The Unofficial Guide to Pregnancy
As a woman, you make many decisions during your pregnancy that may seem mundane. Whether it’s deciding to read the latest and greatest “how to” book or opting to follow a diet strictly comprised of organic goodness, you as the expectant mom have many choices and decisions to make. In today’s world of information overload, pregnant women are being told to “do this, not that” daily making it a challenge to figure out how to properly manage the 40 +/- weeks of pregnancy.
Truth be told, with regard to pregnancy and childbirth, there is no one right way or wrong way to go about it all, but there are standards that should be followed. It is the obstetrician’s goal to ensure a healthy pregnancy and delivery, all while establishing a trusting relationship with expectant moms and their partners.
The first order of business is to ensure that you have an obstetrician. Some women chose based on friend’s recommendation, insurance coverage or location preference. Whatever drives the decision know that the sooner you have an obstetrician, the better, as these appointments assist in the monitoring of your health as well as the progress of your pregnancy. “You will meet with your doctor every month or so depending on your needs, says Dr. Barbara Stricker-Friedman, board certified obstetrician and gynecologist. “As you get closer to your due date, these visits will increase to every two weeks and ultimately every week. Use these visits as an opportunity to establish a strong relationship with your provider. Have candid discussions about your wishes for labor and delivery and be sure to address any concerns or questions you may have about your pregnancy.”
Pregnant women constantly hear, “you’re eating for two now,” While this statement is somewhat true, it does not mean that you should double your caloric intake. In reality, a pregnant woman should only increase her calorie consumption by approximately 300 calories. Dr. Earline Llewellyn, board certified obstetrician and gynecologist suggests that expectant moms be mindful of their food choices. “When making food choices, you should be aware of where your calories are coming from. Chose a diet that consists of well-balanced meals and includes proteins, iron, calcium and folic acid. While indulging every now and then is okay, you should avoid foods with “empty calories” such as candy, soda, ice cream and fried foods. Remember, what you consume provides the main nutrition source for your growing baby.”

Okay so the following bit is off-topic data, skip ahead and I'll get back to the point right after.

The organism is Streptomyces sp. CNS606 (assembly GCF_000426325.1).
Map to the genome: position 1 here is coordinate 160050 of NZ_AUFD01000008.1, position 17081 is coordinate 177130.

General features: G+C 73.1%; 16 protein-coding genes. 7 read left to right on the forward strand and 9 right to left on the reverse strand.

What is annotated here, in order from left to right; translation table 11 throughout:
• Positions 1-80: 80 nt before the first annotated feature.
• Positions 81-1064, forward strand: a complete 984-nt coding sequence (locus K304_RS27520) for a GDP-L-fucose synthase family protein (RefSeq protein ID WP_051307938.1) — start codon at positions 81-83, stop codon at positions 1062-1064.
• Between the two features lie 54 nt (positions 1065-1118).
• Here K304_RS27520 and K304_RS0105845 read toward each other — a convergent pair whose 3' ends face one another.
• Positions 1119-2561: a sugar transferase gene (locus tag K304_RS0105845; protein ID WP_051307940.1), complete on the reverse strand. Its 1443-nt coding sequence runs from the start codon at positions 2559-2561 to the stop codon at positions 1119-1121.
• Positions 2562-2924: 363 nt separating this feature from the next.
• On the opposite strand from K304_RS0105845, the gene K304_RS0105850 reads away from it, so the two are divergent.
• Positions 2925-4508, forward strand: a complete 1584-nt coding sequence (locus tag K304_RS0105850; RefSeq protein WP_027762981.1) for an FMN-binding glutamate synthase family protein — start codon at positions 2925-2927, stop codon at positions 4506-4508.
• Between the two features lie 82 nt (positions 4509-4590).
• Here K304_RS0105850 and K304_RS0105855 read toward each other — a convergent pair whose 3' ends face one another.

Exercise during Pregnancy
“Exercise during your pregnancy can assist in reducing back pain, easing constipation and decreasing your risk for developing gestational diabetes,” says Dr. Anayda DeJesus-Cruz, board certified obstetrician and gynecologist. “It can also improve your overall fitness level with the added benefit of aiding in weight loss after your baby is born.” As with every exercise program, it is important to have a discussion with your doctor to ensure that it is considered safe for you and your pregnancy. Unless your obstetrician advises otherwise, The American College of Obstetrics and Gynecology recommends that moms-to be should exercise, ie: walk, swim or cycle for at least 30 minutes per day.